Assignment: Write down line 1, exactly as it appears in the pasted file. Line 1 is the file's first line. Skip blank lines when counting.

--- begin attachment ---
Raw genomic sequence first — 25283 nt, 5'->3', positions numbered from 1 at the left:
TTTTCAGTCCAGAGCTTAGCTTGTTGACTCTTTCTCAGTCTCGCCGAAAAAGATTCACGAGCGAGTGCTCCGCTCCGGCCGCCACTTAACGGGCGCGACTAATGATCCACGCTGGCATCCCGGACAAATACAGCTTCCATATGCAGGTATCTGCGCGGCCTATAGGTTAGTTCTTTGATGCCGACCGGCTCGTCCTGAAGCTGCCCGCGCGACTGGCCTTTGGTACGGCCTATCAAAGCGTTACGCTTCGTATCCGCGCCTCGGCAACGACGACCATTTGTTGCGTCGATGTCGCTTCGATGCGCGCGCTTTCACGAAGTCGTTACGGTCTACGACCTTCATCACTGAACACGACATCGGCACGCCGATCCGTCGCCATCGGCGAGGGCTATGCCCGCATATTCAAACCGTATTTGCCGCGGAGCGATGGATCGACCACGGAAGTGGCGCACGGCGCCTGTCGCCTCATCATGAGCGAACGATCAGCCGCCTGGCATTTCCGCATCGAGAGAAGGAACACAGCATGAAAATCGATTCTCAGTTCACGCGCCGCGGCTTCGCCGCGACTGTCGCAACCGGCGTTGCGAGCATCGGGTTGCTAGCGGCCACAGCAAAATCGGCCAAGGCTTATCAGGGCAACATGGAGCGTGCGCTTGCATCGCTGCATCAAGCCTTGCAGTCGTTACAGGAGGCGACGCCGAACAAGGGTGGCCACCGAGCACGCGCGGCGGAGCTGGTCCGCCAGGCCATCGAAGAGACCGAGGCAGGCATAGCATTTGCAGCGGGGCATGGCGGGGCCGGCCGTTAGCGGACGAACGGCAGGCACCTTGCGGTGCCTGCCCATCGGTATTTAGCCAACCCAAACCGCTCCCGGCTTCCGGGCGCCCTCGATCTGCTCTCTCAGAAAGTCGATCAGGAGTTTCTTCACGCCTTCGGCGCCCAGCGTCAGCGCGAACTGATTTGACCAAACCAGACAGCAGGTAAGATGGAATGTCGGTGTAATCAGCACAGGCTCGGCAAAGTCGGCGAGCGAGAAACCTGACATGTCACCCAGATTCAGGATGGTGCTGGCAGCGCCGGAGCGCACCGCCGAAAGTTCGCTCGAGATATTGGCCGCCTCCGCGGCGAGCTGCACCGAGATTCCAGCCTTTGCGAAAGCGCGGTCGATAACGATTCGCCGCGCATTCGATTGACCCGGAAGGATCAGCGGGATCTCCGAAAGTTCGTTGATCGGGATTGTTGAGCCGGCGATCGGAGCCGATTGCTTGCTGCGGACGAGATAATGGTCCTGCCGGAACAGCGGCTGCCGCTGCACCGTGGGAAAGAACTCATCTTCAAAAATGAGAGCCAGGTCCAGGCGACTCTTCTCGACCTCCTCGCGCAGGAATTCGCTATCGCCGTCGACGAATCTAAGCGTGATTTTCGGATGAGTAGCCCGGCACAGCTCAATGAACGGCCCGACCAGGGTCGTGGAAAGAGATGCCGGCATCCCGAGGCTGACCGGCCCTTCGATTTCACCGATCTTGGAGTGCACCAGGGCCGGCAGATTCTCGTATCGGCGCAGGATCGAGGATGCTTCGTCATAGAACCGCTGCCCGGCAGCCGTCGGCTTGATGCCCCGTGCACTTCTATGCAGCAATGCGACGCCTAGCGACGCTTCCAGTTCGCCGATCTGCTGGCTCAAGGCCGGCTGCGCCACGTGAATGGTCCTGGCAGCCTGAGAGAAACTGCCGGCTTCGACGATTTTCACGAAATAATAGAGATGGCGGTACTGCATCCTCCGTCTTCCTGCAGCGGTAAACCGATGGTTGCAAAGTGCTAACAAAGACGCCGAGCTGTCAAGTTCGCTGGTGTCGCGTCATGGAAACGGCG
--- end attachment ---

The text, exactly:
Raw genomic sequence first — 25283 nt, 5'->3', positions numbered from 1 at the left: